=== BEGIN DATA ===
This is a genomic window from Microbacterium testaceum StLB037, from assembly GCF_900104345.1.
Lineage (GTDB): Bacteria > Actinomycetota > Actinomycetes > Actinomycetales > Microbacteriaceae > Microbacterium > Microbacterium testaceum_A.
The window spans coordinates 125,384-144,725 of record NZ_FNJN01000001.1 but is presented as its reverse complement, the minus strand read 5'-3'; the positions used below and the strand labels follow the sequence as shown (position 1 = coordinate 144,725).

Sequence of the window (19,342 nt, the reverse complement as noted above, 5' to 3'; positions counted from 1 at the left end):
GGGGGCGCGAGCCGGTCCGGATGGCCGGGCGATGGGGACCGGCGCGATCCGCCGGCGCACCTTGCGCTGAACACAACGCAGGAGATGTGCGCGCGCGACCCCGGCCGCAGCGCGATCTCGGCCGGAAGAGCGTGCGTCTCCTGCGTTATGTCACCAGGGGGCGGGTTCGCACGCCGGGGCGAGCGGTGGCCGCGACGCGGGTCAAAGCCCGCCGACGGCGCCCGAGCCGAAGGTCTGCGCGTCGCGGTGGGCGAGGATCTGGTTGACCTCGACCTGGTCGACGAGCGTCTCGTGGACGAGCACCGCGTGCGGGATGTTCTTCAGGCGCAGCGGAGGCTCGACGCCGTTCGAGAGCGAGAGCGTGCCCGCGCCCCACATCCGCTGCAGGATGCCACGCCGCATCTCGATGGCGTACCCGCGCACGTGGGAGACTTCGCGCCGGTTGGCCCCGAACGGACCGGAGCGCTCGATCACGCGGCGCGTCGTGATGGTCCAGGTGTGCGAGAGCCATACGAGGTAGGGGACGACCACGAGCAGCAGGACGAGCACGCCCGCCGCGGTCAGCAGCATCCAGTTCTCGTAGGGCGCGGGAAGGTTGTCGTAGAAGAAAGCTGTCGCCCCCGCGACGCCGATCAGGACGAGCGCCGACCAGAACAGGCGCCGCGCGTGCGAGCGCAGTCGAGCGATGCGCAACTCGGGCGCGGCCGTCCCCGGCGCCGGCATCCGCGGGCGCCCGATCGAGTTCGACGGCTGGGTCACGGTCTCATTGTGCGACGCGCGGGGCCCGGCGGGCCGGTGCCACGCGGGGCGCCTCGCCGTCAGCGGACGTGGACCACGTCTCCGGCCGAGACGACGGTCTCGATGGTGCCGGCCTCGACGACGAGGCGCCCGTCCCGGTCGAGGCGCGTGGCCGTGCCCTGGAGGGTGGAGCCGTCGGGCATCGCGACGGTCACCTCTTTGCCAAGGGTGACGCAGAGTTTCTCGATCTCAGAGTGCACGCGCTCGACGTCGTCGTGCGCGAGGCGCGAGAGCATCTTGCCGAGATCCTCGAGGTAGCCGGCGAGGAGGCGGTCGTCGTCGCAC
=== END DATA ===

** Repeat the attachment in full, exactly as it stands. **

This is a genomic window from Microbacterium testaceum StLB037, from assembly GCF_900104345.1.
Lineage (GTDB): Bacteria > Actinomycetota > Actinomycetes > Actinomycetales > Microbacteriaceae > Microbacterium > Microbacterium testaceum_A.
The window spans coordinates 125,384-144,725 of record NZ_FNJN01000001.1 but is presented as its reverse complement, the minus strand read 5'-3'; the positions used below and the strand labels follow the sequence as shown (position 1 = coordinate 144,725).

Sequence of the window (19,342 nt, the reverse complement as noted above, 5' to 3'; positions counted from 1 at the left end):
GGGGGCGCGAGCCGGTCCGGATGGCCGGGCGATGGGGACCGGCGCGATCCGCCGGCGCACCTTGCGCTGAACACAACGCAGGAGATGTGCGCGCGCGACCCCGGCCGCAGCGCGATCTCGGCCGGAAGAGCGTGCGTCTCCTGCGTTATGTCACCAGGGGGCGGGTTCGCACGCCGGGGCGAGCGGTGGCCGCGACGCGGGTCAAAGCCCGCCGACGGCGCCCGAGCCGAAGGTCTGCGCGTCGCGGTGGGCGAGGATCTGGTTGACCTCGACCTGGTCGACGAGCGTCTCGTGGACGAGCACCGCGTGCGGGATGTTCTTCAGGCGCAGCGGAGGCTCGACGCCGTTCGAGAGCGAGAGCGTGCCCGCGCCCCACATCCGCTGCAGGATGCCACGCCGCATCTCGATGGCGTACCCGCGCACGTGGGAGACTTCGCGCCGGTTGGCCCCGAACGGACCGGAGCGCTCGATCACGCGGCGCGTCGTGATGGTCCAGGTGTGCGAGAGCCATACGAGGTAGGGGACGACCACGAGCAGCAGGACGAGCACGCCCGCCGCGGTCAGCAGCATCCAGTTCTCGTAGGGCGCGGGAAGGTTGTCGTAGAAGAAAGCTGTCGCCCCCGCGACGCCGATCAGGACGAGCGCCGACCAGAACAGGCGCCGCGCGTGCGAGCGCAGTCGAGCGATGCGCAACTCGGGCGCGGCCGTCCCCGGCGCCGGCATCCGCGGGCGCCCGATCGAGTTCGACGGCTGGGTCACGGTCTCATTGTGCGACGCGCGGGGCCCGGCGGGCCGGTGCCACGCGGGGCGCCTCGCCGTCAGCGGACGTGGACCACGTCTCCGGCCGAGACGACGGTCTCGATGGTGCCGGCCTCGACGACGAGGCGCCCGTCCCGGTCGAGGCGCGTGGCCGTGCCCTGGAGGGTGGAGCCGTCGGGCATCGCGACGGTCACCTCTTTGCCAAGGGTGACGCAGAGTTTCTCGATCTCAGAGTGCACGCGCTCGACGTCGTCGTGCGCGAGGCGCGAGAGCATCTTGCCGAGATCCTCGAGGTAGCCGGCGAGGAGGCGGTCGTCGTCGCAC